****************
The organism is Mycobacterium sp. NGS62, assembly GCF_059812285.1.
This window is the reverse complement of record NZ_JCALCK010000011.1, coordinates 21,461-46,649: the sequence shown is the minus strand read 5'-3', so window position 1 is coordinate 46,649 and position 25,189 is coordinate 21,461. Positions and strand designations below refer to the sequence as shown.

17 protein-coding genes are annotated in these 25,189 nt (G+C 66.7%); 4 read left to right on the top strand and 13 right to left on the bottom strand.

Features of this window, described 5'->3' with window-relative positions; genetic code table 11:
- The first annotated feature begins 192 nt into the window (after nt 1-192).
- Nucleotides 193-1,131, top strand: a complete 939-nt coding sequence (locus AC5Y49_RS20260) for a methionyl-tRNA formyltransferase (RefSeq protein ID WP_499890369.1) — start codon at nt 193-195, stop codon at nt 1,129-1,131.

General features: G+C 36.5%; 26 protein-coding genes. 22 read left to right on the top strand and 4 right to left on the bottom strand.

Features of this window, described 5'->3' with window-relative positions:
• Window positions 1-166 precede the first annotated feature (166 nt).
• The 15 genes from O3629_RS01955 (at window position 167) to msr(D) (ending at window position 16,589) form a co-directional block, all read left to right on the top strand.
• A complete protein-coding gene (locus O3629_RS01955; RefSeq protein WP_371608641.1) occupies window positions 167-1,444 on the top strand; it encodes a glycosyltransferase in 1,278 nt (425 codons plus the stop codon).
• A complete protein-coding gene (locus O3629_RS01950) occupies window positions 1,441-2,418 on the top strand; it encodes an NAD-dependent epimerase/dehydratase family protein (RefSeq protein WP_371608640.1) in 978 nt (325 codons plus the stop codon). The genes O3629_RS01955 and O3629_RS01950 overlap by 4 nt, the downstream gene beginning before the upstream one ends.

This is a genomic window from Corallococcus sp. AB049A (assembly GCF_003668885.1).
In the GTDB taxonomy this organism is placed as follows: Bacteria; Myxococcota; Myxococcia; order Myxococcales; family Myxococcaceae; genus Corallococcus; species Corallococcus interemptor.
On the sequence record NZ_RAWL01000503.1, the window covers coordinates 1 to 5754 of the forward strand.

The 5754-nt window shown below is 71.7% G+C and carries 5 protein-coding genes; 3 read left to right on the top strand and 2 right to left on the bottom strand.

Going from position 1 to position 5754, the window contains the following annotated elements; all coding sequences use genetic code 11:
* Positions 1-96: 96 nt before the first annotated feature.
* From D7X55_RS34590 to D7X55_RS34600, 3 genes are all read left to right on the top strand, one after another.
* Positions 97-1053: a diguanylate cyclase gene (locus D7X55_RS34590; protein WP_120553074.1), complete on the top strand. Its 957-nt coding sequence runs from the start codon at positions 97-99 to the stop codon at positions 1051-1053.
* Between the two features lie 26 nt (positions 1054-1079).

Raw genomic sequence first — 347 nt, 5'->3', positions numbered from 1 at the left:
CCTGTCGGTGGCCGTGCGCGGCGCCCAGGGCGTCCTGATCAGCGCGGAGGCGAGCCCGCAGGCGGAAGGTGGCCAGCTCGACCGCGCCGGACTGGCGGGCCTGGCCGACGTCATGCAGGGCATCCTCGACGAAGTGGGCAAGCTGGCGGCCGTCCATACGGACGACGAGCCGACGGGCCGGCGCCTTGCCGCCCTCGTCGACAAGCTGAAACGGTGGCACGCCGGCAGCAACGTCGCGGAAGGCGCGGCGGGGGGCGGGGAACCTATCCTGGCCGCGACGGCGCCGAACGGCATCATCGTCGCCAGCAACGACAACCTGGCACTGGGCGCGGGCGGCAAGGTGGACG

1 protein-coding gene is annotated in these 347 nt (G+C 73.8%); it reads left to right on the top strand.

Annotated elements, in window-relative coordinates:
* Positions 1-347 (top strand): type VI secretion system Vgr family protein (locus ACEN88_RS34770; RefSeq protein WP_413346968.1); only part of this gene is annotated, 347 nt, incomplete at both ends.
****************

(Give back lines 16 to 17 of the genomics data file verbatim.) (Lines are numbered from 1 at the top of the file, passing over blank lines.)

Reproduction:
The 5754-nt window shown below is 71.7% G+C and carries 5 protein-coding genes; 3 read left to right on the top strand and 2 right to left on the bottom strand.

Going from position 1 to position 5754, the window contains the following annotated elements; all coding sequences use genetic code 11: